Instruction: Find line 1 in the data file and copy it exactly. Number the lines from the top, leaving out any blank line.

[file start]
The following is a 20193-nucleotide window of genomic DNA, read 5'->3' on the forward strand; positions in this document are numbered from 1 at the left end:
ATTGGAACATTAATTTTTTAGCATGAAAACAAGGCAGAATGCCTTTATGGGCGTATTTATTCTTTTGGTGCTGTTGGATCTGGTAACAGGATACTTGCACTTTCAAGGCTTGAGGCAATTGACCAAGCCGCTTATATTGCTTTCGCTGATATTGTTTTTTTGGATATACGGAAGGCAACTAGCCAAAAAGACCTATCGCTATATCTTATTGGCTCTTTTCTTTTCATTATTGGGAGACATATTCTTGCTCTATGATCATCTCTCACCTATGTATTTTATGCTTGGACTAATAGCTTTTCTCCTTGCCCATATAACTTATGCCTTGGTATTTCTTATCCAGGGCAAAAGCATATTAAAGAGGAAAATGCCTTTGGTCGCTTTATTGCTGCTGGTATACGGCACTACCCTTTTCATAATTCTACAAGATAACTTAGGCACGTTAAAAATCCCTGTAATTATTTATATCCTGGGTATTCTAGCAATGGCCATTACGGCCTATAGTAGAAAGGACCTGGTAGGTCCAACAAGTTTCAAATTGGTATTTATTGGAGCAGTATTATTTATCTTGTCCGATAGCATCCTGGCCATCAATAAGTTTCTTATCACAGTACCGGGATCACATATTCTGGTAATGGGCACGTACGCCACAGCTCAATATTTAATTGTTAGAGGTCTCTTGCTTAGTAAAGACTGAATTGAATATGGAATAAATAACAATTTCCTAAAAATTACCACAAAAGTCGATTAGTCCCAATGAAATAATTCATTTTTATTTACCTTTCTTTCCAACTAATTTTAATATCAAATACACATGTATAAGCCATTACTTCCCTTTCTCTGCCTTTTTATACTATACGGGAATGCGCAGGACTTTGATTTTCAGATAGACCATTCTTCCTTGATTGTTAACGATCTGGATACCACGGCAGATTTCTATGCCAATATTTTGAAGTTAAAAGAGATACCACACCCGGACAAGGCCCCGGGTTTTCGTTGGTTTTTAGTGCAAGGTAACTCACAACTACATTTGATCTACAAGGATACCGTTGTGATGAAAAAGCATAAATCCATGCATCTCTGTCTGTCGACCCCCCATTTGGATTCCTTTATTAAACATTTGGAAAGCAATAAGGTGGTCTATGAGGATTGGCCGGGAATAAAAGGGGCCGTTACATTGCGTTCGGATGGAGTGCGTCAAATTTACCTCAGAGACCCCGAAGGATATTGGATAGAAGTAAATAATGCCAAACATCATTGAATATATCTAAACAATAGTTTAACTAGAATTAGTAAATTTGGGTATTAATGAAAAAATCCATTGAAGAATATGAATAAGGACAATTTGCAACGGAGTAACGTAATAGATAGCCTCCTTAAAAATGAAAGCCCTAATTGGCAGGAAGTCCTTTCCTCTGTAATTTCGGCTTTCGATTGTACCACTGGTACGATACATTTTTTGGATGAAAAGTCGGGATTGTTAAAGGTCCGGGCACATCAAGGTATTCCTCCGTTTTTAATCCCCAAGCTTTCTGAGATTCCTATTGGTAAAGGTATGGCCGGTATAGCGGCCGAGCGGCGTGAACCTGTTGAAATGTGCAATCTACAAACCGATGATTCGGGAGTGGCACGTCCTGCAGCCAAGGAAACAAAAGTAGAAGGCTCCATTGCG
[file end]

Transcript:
The following is a 20193-nucleotide window of genomic DNA, read 5'->3' on the forward strand; positions in this document are numbered from 1 at the left end: